I recently finished reading a most interesting book of what Mankind would leave behind once it has disappeared from the surface of the Earth. This 300-page thought experiment was written by the American journalist Alan Weisman.
Even if cities like New York will disappear as buildings crumble and as plants of all sorts grow, Nature will have a hard time digesting and erasing from the surface our various pollutions and waste of all kinds.
The legacy we will leave behind us may dramatically alter our planet unless we take actions to decrease, cut and slash our environmental footprint…
This will have to start with recycling all our previous waste : the plastic in our oceans, the radioactive leftovers – luckily we already have solutions – and so on. The effects of the petrochemistry are also literally daunting.
Each of these – plastics, petrochemistry and nuclear waste – are the topics of their dedicated chapter. Some facts and figures are really scary and make you think of our addiction to stuff.
Because, in the end what will pollute Earth tomorrow long after we are gone is polluting our lives now. It’s high time we address the issue.
I found this book particularly interesting as Alan Weisman does a similar jobs to environmentalists but doesn’t preach. He indeed only assesses the various aspect of our modern societies and how this would impact our planet. Only facts, no judgments…
The author also interests himself – and thus us – about past societies who disappeared like the Mayas, and this even if they were the most advanced civilization at its time.
It appears that they shared before their collapse many traits with our current society. (For more, please read Collapse, by Jared Diamond. It is my all-time favorite book)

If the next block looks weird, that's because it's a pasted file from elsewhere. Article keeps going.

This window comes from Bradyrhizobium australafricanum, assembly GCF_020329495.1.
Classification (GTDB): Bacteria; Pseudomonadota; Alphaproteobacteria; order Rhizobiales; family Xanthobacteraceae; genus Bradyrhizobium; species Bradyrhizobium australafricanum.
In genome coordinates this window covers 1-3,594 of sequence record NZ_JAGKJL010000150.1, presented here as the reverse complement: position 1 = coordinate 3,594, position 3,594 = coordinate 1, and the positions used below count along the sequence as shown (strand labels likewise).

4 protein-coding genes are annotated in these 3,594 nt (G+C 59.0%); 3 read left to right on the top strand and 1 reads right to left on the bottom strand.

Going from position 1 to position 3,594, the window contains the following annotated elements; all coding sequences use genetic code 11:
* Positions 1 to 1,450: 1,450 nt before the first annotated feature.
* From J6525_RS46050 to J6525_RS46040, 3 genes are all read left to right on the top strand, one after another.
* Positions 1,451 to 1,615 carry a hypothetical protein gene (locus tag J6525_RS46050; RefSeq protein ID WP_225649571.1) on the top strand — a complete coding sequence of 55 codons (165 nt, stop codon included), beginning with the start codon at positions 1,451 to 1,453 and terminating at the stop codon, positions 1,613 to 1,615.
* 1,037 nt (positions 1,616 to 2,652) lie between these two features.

Concerning biodiversity our time on Earth will have implications after our disappearance. Indeed, Homo Sapiens wiped out of the surface of the Earth many species that filled a particular position in the food chain.
I give this book a 16 out of 20 grade.
It is worth your time and you will come enlightened by it. Moreover it is readable very fast as it is written in a light, easy to read style.
Today’s post is dedicated to Nadine, who waited for this review a little more that she should have.
Thanks for her encouragements.
1 thought on “The world without us”
suddenly my guilty footprint feels terminally large, although as a consumer, i rank somewhere near a Russian peasant or a Quichoa Indian.
The World Without Us, seems a welcome rest from incessant ecological abuse. however i maintain some optimism about the power of economics to tame the growth frenzy and spur some necessary ingenuity in alternative energy.
as soon as man realizes that he has to share the bounty, politicians will follow…people will suffer the inevitable conflicts over corporate water, food and chemical dominion..but at some point–revolutionary reasoning will intervene–
just before devastating biodiversity and survival tip to extinction..